In Rome, officials at the Velletri jail say they will soon admit Sahaja Yoga instructors into the prison to teach the prisoners, in hopes of providing inmates with greater mental and physical stability.
The power of yoga could stretch to the reform of criminal personalities, or so a prison in Velletri near Rome is hoping.
The Velletri jail will soon be offering yoga classes to its inmates in a year-long experiment aimed at helping the prisoners find inner peace and aiding their social rehabilitation.
"We think these classes will help the prisoners' social, psychological and spiritual recovery," a local government official responsible for prisoners' rights, Angiolo Marroni, told ANSA.
"If the prisoner can attain a sense of inner harmony, serenity and peace, as well as greater self-knowledge, then social reintegration after jail can only be easier," he said.
The courses will be given by experts in a popular method of meditation known as Sahaja Yoga, which was founded in India 35 years ago.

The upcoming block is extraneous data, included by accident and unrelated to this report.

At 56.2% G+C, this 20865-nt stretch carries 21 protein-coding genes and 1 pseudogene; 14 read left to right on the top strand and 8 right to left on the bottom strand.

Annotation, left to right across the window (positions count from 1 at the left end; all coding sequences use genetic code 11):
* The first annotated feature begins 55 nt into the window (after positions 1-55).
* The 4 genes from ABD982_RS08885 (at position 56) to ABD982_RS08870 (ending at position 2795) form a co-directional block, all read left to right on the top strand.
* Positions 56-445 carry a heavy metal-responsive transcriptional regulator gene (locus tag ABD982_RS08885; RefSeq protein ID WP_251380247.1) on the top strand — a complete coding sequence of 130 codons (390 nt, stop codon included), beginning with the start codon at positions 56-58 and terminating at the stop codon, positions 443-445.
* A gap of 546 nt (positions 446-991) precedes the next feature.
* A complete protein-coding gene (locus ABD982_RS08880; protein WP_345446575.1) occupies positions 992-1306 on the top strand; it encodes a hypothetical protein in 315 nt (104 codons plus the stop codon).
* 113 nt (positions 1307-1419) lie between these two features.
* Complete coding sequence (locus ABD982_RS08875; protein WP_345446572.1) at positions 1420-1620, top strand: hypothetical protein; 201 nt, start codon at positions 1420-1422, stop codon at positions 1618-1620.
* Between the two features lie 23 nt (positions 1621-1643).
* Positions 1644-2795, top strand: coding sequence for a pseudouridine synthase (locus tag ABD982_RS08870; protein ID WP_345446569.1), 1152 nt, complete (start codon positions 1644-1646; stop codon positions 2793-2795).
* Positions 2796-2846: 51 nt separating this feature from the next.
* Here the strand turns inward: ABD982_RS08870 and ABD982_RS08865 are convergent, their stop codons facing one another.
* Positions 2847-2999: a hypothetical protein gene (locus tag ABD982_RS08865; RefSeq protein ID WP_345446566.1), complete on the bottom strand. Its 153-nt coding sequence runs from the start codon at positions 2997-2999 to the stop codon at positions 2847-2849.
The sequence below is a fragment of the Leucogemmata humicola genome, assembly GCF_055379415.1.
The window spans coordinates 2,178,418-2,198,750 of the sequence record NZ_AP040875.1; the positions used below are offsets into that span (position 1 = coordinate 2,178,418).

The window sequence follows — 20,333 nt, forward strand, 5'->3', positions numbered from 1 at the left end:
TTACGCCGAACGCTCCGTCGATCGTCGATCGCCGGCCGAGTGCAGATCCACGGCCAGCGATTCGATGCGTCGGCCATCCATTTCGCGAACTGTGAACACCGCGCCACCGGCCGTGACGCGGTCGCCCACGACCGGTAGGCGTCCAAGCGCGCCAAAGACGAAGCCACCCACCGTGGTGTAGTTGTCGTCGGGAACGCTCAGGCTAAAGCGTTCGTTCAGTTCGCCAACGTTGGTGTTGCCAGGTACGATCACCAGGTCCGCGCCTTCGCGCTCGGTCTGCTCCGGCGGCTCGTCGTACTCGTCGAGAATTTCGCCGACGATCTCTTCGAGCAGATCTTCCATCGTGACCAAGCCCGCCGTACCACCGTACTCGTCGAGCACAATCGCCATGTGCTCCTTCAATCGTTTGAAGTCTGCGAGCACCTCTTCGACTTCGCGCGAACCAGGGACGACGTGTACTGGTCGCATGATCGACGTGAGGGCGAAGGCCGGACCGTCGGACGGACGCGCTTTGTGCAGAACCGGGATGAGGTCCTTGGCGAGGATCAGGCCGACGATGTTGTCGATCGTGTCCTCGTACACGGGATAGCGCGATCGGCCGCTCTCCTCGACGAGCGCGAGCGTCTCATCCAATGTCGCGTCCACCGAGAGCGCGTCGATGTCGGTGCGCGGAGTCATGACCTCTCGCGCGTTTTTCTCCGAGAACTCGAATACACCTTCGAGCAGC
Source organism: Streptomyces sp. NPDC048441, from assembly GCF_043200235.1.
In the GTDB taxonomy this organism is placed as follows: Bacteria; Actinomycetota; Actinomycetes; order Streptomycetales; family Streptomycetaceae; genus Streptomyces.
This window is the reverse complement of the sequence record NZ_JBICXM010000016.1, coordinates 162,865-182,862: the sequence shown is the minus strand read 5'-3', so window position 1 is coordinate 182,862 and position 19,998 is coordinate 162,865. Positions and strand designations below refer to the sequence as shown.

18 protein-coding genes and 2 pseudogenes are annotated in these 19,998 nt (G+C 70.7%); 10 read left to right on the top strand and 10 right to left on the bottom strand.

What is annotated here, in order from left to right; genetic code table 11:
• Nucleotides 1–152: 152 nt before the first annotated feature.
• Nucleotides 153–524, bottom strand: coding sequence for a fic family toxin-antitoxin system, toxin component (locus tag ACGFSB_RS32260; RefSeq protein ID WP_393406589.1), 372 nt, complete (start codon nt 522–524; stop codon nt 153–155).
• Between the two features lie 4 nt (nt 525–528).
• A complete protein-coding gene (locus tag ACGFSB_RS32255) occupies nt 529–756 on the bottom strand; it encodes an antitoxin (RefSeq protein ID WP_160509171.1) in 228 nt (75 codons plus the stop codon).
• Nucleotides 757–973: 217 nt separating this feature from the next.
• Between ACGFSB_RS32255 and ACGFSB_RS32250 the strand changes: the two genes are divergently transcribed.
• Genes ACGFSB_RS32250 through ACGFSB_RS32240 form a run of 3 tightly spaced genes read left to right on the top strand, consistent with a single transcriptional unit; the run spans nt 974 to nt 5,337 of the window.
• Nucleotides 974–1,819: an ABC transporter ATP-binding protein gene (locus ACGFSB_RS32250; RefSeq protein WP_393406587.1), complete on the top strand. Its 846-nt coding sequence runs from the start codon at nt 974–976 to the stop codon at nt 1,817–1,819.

The prisoners will be taught by volunteers belonging to the worldwide non-profit organisation Sahaja Yoga International, also known as Vishwa Nirmale Dharma.
Marroni stressed that the inmates would not be forced to attend the classes but he said he was confident that many would be interested in the offer.
Yoga, which originated in India more than 5,000 years ago, is taught in many prisons around the world.
According to yoga associations, some 100,000 prisoners in 15 countries currently take part in such classes.
Earlier this year, a prison in Norway suspended its yoga lessons saying that the deep breathing exercises made prisoners more aggressive rather than calmer.
The high-security Ringerike jail near Oslo said prisoners
were more irritable and agitated after their classes and subsequently had difficulty in sleeping.
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